How Would you Answer the Akedah? (Søren Kierkegaard)

Sketch of Søren Kierkegaard. Based on a sketch...
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Since it is way out of copyright dating (with Søren Kierkegaard publishing it in 1843) I could just post the entire thing, but I won’t. You can, however, find it here.

If a consciousness of the eternal were not implanted in man; if the basis of all that exists were but a confusedly fermenting element which, convulsed by obscure passions, Produced all, both the great and the insignificant; if under everything there lay a bottomless void never to be filled what else were life but despair? If it were thus, and if there were no sacred bonds between man and man; if one generation arose after another, as in the forest the leaves of one season succeed the leaves of another, or like the songs of birds which are taken up one after another; if the generations of man passed through the world like a ship passing through the sea and the wind over the desert—a fruitless and a vain thing; if eternal oblivion were ever greedily watching for its prey and there existed no power strong enough to wrest it from its clutches—how empty were life then, and how dismal! And therefore it is not thus; but, just as God created man and woman, he likewise called into being the hero and the poet or orator. The latter cannot perform the deeds of the hero—he can only admire and love him and rejoice in him. And yet he also is happy and not less so; for the hero is, as it were, his better self with which he has fallen in love, and he is glad he is not himself the hero, so that his love can express itself in admiration.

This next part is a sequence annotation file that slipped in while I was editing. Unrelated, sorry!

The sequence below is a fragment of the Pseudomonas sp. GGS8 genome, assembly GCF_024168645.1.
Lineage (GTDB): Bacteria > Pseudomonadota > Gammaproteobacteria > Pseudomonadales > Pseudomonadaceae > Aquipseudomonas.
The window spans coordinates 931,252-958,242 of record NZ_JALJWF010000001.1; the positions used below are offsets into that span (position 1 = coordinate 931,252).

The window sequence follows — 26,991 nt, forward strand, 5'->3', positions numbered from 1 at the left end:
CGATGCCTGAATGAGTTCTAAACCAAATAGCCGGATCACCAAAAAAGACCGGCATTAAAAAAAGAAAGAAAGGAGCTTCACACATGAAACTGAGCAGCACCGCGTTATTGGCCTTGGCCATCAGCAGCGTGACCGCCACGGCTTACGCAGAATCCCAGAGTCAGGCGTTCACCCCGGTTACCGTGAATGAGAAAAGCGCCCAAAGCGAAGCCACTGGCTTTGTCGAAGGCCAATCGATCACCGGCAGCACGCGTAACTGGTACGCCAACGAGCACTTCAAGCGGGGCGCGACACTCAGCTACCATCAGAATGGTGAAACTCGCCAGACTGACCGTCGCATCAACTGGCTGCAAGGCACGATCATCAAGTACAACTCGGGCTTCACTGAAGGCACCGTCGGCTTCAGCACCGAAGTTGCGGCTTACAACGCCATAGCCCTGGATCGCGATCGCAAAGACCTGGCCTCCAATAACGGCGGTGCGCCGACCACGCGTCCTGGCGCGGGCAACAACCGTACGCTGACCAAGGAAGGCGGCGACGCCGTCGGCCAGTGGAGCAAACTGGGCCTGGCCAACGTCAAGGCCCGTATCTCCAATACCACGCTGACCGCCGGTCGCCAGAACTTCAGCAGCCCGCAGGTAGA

But, how would you answer Abraham’s call? Or any of the other ‘immoral’ acts asked for by God in the Old Testament? Could you so willingly bring your son to the altar – your only son, the son of your promise from God – with the full intention of murdering him for a God who had never once asked for a human sacrifice?

Anyway, read Kierkegaard…

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15 Replies to “How Would you Answer the Akedah? (Søren Kierkegaard)”

  1. “How did I get into the world? Why was I not asked about it and why was I not informed of the rules and regulations but just thrust into the ranks as if I had been bought by a peddling shanghaier of human beings? How did I get involved in this big enterprise called actuality? Why should I be involved? Isn’t it a matter of choice? And if I am compelled to be involved, where is the manager—I have something to say about this. Is there no manager? To whom shall I make my complaint?”
    — Søren Kierkegaard

  2. “I have just come from a party where I was the life and soul. Witticisms flows from my lips. Everyone laughed and admired me – but I left, yes, that dash should be as long as the radii of the earth’s orbit ———— and I wanted to shoot myself.”
    – Søren Kierkegaard, journal entry [cited by Alastair Hannay in Kierkegaard: a biography